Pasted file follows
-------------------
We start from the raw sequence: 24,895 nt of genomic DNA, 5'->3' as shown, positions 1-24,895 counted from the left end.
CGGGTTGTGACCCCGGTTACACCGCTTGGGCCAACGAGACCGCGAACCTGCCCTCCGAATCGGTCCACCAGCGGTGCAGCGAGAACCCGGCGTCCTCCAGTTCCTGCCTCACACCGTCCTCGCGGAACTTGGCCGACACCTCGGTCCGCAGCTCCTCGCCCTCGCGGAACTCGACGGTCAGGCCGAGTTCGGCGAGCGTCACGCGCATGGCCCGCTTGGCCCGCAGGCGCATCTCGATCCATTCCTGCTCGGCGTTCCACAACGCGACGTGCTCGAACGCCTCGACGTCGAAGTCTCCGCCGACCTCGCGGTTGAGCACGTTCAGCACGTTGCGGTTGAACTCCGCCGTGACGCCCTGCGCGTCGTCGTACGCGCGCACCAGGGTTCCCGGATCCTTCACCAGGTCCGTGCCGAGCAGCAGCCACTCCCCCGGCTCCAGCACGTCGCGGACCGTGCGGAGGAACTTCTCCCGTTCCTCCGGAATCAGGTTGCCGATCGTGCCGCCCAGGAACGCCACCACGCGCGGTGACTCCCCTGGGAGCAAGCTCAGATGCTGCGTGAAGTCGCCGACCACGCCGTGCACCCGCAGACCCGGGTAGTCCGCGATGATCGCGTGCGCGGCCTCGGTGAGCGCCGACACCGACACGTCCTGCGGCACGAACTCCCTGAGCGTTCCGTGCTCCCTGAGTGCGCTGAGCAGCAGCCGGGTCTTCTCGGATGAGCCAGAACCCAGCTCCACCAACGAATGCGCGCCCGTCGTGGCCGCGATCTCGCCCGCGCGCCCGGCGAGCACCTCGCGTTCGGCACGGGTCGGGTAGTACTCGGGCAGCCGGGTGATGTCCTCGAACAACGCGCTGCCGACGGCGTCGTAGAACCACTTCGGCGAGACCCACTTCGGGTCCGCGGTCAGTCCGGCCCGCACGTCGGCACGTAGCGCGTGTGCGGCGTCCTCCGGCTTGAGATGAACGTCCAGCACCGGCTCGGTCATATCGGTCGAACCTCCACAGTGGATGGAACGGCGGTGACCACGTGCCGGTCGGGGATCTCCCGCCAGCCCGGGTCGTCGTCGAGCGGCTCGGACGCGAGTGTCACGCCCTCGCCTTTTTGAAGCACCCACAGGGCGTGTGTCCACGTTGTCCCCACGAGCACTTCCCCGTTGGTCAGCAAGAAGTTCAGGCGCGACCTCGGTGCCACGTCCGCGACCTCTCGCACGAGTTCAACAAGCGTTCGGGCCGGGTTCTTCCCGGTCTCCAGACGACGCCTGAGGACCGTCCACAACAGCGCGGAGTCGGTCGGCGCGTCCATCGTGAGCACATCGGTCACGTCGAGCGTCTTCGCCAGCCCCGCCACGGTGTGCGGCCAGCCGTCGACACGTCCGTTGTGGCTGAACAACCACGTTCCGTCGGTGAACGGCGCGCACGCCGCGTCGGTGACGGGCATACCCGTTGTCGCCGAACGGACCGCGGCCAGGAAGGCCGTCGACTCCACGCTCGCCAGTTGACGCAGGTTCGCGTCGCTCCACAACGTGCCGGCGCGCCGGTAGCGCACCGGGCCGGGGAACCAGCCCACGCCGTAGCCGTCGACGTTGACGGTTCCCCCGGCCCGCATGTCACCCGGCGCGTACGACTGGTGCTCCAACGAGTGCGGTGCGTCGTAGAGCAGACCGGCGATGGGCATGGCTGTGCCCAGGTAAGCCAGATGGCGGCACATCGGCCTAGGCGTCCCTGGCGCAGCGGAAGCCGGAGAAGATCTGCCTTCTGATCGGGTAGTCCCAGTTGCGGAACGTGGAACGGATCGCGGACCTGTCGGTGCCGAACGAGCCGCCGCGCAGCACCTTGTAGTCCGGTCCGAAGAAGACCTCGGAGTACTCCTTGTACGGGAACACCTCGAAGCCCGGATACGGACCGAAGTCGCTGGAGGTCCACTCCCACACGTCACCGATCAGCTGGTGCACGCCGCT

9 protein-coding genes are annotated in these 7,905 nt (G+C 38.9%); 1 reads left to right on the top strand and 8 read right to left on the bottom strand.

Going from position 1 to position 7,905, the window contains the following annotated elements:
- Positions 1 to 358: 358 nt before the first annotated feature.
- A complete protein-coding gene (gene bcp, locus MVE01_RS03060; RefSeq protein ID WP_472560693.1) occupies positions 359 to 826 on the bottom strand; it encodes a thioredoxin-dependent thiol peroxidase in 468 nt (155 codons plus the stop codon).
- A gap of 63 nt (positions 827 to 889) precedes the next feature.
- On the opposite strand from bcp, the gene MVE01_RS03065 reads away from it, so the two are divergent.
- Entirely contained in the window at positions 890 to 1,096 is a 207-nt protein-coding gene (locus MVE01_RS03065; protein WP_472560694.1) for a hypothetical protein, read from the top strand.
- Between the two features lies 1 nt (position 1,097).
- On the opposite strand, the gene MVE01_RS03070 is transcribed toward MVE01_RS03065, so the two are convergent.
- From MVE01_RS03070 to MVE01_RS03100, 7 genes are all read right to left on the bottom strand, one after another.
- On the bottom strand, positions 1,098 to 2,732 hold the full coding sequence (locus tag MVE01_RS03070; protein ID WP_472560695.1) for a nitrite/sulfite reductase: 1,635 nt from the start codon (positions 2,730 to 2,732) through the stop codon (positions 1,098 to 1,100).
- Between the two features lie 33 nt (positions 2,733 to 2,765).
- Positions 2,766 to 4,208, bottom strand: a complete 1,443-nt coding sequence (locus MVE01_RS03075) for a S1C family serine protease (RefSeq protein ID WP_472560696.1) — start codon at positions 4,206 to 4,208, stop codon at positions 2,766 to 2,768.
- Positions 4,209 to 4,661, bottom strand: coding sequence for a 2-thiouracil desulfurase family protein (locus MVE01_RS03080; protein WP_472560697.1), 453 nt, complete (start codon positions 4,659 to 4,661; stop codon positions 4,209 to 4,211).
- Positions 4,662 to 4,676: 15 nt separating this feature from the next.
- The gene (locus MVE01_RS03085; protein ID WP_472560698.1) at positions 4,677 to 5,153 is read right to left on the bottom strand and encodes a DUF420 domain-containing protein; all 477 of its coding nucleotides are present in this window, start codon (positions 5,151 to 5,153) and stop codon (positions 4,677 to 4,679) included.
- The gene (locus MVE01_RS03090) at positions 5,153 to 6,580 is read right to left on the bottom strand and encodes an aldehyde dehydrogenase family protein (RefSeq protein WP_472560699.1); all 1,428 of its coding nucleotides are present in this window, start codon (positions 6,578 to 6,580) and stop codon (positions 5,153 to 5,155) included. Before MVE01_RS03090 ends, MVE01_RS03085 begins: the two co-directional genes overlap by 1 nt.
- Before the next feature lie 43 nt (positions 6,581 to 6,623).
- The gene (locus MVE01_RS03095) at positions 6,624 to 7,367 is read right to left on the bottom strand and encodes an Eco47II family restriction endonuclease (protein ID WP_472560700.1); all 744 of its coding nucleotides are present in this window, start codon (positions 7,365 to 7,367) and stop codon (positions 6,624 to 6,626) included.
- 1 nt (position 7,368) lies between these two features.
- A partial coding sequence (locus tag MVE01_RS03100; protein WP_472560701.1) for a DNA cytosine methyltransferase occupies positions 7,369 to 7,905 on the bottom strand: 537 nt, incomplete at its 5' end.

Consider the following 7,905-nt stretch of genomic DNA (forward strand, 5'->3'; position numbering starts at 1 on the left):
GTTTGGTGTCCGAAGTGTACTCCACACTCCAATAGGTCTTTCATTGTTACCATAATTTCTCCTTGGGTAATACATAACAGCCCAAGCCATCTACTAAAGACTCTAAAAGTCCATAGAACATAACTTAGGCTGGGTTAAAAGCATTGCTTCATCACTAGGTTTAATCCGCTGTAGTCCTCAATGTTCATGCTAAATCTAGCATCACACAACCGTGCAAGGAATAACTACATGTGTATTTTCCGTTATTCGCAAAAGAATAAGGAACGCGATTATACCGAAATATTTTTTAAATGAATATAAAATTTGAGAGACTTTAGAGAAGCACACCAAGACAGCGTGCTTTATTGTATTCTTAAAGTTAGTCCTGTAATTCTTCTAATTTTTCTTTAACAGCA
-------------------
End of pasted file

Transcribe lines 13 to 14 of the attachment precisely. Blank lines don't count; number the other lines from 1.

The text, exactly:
- On the bottom strand, positions 1,098 to 2,732 hold the full coding sequence (locus tag MVE01_RS03070; protein ID WP_472560695.1) for a nitrite/sulfite reductase: 1,635 nt from the start codon (positions 2,730 to 2,732) through the stop codon (positions 1,098 to 1,100).
- Between the two features lie 33 nt (positions 2,733 to 2,765).